Ann Oliver is the watershed project manager contracted by the MCD. She has been instrumental in bringing interested parties together.
Russell Klatt, conservation technician for the project, also serves the landowners in the Mancos Watershed. Klatt designs the way the river is going to flow, and Keith Duncan Construction helps him move the rocks and do the work.
“The large boulders in the water block and divert the water to where you want it to go,” Klatt said.
He also does some baseline monitoring of the river to keep tabs on the health of aquatic life.
Klatt was trained in Washington state and is supported by the Colorado State Conservation Board. He works closely with landowners to restore different aspects of the river.
“There seem to be a lot of landowners that are on board with what the watershed project is doing. It makes it easier for them to get water and restores the function of the water,” Oliver said.
On the Hoch Ranch, a new metal headgate, sluice gate, rock structure and fish screen were installed in the river to improve and protect the town’s ability to draw municipal water from the west fork of the river while also improving fish habitat. The main funding sources for the headgate are the CSCB, which funded half of it, the NRCS, the town, the MCD and the landowner.
“The project at the Hoch Ranch is a great partnership between Rolland Hoch, the landowner, the Mancos Conservation District, the CSCB, the NRCS and the town of Mancos,” Oliver said. “Each partner has worked hard to make the project ‘a go,’ and it has been a very successful collaboration.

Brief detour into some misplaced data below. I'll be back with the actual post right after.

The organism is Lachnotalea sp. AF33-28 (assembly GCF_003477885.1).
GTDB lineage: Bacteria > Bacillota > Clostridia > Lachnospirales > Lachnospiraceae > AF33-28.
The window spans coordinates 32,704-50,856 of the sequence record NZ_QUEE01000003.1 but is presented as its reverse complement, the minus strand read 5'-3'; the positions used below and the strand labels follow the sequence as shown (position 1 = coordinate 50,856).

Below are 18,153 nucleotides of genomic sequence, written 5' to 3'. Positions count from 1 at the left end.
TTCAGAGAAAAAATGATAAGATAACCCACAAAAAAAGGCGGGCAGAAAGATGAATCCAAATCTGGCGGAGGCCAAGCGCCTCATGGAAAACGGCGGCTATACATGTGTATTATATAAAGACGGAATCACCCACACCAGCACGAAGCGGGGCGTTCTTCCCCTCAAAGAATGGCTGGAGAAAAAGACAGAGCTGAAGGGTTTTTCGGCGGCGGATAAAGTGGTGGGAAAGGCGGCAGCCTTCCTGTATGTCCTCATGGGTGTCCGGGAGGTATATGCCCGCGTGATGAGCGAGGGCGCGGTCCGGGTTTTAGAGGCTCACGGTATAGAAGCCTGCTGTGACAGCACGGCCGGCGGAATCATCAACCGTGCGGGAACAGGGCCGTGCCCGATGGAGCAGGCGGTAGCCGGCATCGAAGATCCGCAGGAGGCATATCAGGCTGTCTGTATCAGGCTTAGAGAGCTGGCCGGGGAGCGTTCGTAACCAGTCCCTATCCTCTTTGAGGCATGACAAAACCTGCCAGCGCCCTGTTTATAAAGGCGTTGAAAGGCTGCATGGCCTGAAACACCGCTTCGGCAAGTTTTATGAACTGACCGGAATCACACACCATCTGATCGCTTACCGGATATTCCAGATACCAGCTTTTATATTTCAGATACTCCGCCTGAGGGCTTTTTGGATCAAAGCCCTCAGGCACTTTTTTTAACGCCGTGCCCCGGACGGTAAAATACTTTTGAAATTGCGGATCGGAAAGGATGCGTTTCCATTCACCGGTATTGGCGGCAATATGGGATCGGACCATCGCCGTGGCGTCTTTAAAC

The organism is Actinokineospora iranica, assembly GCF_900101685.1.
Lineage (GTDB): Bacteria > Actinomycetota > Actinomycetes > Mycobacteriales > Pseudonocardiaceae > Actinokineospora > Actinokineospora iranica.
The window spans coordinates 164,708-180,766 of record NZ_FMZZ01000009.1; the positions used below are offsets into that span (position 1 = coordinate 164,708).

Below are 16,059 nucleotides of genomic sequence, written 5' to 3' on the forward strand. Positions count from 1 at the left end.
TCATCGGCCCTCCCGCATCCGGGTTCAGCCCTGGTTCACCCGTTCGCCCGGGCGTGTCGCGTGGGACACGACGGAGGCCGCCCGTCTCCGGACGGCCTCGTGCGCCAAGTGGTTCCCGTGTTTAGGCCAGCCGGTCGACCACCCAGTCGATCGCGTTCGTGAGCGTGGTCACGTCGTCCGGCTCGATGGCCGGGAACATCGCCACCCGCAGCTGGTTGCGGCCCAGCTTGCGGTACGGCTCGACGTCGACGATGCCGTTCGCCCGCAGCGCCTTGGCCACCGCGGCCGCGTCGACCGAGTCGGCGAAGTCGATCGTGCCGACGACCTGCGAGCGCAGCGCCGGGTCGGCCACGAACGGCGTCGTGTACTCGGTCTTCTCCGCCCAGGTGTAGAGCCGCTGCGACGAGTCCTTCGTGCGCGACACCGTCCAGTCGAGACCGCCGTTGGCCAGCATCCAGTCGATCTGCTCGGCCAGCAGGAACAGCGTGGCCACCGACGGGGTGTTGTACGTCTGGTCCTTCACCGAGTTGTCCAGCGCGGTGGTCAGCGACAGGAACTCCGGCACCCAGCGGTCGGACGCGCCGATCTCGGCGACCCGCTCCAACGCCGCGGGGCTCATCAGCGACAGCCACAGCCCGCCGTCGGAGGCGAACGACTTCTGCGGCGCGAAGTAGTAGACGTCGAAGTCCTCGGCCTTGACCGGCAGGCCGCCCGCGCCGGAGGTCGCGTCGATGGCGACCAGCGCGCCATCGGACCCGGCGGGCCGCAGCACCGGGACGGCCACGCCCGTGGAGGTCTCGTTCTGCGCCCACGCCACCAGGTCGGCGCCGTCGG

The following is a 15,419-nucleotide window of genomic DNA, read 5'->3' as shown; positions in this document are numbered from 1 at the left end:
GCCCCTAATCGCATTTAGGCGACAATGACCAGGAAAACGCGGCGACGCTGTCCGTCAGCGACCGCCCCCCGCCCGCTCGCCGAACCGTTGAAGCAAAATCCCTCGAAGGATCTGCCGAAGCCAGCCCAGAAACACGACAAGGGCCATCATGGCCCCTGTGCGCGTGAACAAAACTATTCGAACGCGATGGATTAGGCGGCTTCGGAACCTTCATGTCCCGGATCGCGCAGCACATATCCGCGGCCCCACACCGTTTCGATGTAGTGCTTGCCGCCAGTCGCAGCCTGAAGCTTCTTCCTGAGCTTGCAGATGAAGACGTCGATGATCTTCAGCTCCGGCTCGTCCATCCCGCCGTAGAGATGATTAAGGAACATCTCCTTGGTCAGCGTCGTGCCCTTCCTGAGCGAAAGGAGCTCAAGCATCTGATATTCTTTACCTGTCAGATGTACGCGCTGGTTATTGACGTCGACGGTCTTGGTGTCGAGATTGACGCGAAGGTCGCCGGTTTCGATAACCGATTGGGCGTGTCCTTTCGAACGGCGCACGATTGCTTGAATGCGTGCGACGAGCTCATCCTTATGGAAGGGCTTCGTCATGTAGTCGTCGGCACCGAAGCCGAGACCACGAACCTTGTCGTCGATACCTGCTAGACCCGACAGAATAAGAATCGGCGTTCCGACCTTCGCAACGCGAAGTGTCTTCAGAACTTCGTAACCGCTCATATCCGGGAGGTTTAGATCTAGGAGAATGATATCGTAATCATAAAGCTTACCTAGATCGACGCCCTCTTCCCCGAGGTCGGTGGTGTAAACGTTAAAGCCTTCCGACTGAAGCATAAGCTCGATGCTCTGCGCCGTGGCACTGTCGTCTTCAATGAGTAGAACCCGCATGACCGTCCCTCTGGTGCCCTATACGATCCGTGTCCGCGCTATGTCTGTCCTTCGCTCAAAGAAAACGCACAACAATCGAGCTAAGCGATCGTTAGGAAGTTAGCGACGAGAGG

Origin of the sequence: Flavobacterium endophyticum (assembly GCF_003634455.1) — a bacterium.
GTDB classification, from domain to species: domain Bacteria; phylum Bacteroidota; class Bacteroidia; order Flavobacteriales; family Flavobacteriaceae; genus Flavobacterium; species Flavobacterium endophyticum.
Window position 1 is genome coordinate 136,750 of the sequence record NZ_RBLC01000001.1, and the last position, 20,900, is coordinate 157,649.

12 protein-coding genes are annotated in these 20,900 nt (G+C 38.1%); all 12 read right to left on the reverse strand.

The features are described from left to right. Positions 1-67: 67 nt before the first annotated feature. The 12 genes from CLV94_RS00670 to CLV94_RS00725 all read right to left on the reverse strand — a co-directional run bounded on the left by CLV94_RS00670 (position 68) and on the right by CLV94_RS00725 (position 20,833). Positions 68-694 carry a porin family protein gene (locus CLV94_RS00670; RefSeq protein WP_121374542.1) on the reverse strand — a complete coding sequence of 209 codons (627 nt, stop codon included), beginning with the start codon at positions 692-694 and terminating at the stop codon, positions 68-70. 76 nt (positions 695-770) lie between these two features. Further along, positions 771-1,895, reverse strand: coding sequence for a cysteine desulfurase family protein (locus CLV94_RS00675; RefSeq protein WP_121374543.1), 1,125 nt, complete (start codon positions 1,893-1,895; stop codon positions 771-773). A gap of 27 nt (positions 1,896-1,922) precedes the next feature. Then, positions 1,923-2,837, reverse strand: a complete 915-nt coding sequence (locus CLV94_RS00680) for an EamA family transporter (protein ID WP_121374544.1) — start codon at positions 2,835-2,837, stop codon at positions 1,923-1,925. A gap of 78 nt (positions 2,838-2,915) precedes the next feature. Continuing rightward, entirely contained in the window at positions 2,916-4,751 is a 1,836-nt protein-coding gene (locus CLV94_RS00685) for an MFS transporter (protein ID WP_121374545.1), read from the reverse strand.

“The MCD maintains a partnership with the CSCB that has helped make this project a reality. The CSCB supports a district conservation technician program, which awards grants to fund 75 percent of the salary for a district technician, and the Mancos District comes up with the other 25 percent,” Oliver said. “For the past years, this remaining 25 percent of the salary has come from the generous support of the Southwestern Water Conservation Board. We are hopeful that SWCB will continue to fund the program for 2012.”
The Mancos Conservation District has been helping the landowners replace the old and dilapidated piping where water comes from the river to the ditches. They receive various funding or grants that create good fish habitat at the same time.
“The project will achieve many benefits at once, with the overall outcome being an improvement in the health of the Mancos River,” Oliver said. “The project will install rock structures to both stabilize the rapid erosion of riverbanks and downcutting of the river channel and provide deep, cool pools and slow-water areas for trout.”
The project is a further positive step toward the MCD’s objective of achieving a greater balance between ranching and healthy ecosystems and especially our water.
The MCD also offers workshops and classes throughout the year, all free to the public, on such subjects as irrigation-water management, weeds and rangeland.